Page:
By Lyson Goodwin Sibande
The recent unfortunate outbreak of xenophobia and afrophobia in South Africa raises a need for Malawi, as one of the affected Nations, to come up with policies that can be realized in the short term possible to address the safety and protection, and even job security of Malawian migrant workers in South Africa, the Rainbow Nation.
Most Malawian migrant workers in South Africa, just like those from other African countries including Zimbabwe, Lesotho, Swaziland, and the Democratic Republic of Congo, stay in South Africa without visas and other legitimate documents of stay. And there is of course, a substantial number of those, that stay there legally with work permits and proper legal documents. However, whether legally or illegally living in South Africa, most Malawians are vulnerable to exploitation and work related abuse.
A good number of Malawi illegal migrants in South African secure domestic jobs. Most employers of domestic workers subject migrants to inhumane treatment, and poor working conditions and environments, where even some human rights are violated. But given their high levels of desperation to earn a better living, and their lack of legal documentation of stay, they are unable to report their employers to relevant authorities for fear of getting deported to their worse lives back home.
Unfortunately, the same fate faces even on those with work permits and competitive academic qualifications and experience. Corporate employers and other employers in various industries do not recognize Malawian acquired academic qualifications and experience. As a result, many Malawians while in possession of competitive qualifications, and proper documents of stay, are forced into domestic work, where they too are usually exploited and abused.
But even at a relatively tender age of about 51, Malawi still has rich history of exportation of migrant worker, which possess significant economic and labor related lessons from which we can draw some policies that can protect Malawians working in South Africa, enhance job security, and even control the migration itself within legal and acceptable parameters. Remember, in the recent past, the Employment Bureau of Africa (TEBA) used to recruit Malawians to work in South African mines. It is only after such arrangements got abolished that humiliating suffering and excessive exploitation of Malawian migrant workers surfaced in South Africa.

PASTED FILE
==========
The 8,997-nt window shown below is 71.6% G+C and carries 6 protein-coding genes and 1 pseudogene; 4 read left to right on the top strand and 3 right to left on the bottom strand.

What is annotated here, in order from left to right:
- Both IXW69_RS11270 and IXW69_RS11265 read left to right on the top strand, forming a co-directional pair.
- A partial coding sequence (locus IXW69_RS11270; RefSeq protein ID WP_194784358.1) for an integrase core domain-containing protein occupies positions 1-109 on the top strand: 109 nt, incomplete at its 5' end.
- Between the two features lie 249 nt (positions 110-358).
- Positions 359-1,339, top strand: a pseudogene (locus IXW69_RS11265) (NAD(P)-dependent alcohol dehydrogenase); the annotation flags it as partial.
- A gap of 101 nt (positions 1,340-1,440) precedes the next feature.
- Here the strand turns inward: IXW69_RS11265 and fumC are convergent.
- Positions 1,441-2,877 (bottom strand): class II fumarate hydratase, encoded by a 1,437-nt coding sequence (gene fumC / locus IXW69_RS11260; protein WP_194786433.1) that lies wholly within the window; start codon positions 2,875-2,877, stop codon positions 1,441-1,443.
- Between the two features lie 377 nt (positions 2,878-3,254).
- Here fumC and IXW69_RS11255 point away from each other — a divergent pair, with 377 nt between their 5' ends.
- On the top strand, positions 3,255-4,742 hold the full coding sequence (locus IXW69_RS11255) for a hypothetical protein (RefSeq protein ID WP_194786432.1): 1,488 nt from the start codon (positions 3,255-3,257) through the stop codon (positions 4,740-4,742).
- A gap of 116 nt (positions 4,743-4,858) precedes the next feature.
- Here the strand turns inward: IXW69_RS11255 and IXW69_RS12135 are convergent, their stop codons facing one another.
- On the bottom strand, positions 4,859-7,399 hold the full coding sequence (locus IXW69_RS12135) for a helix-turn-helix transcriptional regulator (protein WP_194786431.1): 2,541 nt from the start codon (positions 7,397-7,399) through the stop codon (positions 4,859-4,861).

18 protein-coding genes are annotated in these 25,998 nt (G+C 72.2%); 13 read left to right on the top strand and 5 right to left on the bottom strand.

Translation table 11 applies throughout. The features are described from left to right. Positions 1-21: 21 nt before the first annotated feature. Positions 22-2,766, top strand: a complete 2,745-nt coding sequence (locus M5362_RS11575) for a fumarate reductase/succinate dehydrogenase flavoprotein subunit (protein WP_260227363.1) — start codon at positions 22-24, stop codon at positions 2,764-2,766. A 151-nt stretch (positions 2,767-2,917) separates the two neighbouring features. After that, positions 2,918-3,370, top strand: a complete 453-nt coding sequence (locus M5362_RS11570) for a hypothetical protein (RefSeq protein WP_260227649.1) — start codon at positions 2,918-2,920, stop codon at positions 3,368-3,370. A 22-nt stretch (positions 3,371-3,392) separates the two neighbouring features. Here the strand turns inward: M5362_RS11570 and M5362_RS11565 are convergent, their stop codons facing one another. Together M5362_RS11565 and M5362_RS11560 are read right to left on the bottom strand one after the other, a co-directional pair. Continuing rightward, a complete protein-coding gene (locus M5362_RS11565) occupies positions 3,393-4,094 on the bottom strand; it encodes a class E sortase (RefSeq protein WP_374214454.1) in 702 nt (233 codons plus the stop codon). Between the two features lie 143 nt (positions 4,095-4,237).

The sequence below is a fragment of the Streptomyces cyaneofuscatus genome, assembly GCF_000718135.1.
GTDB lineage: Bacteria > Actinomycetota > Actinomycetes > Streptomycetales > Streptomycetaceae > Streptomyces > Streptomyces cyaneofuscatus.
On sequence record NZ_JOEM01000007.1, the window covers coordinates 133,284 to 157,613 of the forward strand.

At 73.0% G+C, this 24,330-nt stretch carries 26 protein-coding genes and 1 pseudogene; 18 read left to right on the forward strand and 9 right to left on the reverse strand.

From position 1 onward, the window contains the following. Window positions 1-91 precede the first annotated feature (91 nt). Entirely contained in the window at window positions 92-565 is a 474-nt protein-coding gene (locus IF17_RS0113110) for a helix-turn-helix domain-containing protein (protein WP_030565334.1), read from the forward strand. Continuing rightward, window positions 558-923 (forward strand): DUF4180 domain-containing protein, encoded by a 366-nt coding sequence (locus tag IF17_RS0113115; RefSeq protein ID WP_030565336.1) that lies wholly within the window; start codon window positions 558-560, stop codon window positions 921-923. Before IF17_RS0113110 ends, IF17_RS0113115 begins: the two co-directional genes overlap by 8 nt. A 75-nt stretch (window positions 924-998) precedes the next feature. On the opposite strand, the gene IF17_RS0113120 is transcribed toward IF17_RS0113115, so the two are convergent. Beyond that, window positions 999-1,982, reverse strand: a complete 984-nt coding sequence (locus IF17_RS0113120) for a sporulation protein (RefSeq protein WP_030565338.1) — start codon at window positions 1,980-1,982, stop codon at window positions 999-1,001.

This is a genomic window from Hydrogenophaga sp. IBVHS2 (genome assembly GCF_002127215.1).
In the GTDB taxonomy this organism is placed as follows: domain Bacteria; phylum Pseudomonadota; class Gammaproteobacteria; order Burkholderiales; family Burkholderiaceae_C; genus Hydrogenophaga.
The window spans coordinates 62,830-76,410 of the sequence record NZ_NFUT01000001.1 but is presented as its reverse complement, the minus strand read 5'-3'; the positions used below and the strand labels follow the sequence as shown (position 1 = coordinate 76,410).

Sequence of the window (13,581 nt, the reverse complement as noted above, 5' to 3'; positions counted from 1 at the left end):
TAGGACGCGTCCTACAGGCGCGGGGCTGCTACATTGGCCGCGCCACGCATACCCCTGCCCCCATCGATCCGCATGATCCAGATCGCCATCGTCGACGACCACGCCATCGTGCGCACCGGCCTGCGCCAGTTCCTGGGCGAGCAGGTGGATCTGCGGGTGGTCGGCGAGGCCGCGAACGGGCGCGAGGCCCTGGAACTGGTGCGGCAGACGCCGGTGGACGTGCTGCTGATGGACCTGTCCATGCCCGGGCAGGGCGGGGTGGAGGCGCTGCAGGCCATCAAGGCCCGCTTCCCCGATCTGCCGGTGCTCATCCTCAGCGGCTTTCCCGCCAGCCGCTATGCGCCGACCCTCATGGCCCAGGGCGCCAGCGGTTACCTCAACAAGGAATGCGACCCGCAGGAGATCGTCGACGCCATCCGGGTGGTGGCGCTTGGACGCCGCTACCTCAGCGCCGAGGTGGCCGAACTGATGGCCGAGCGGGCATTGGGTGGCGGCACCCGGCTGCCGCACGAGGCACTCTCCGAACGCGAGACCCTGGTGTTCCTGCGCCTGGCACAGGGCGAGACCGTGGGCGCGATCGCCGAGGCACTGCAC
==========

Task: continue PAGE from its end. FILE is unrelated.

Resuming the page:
While Malawi government endeavors to create more jobs especially for young people within our borders, it might as well help if Malawi created a TEBA-like organization that should provide legal recruitment for several types of jobs for Malawian migrant workers in South Africa, while ensuring their protection and safety at work places. This type of an arrangement could be of mutual benefit to both, the South African and Malawi Governments, in terms of strengthening legal compliance in immigration, fighting illegal recruitment, evaluation and processing of employment contracts and other general areas like providing repatriation assistance.
This is not necessarily a recommendation of a default labor-exporting policy, but a formalization of the management of migrant workers that are already in the Rainbow Nation and others that would find the service useful. If well-coordinated and managed, the immediate economic gains for Malawi would be a surge of remittances that could even become the biggest source of foreign exchange earnings. Remittances are a significant part of international capital flows. Last year, $436 billion of remittances went to developing countries and overall global remittances also totaled $583 billion.
It is possible for Malawi to get organized and become a remittance economy and have her migrant workers shape their economy.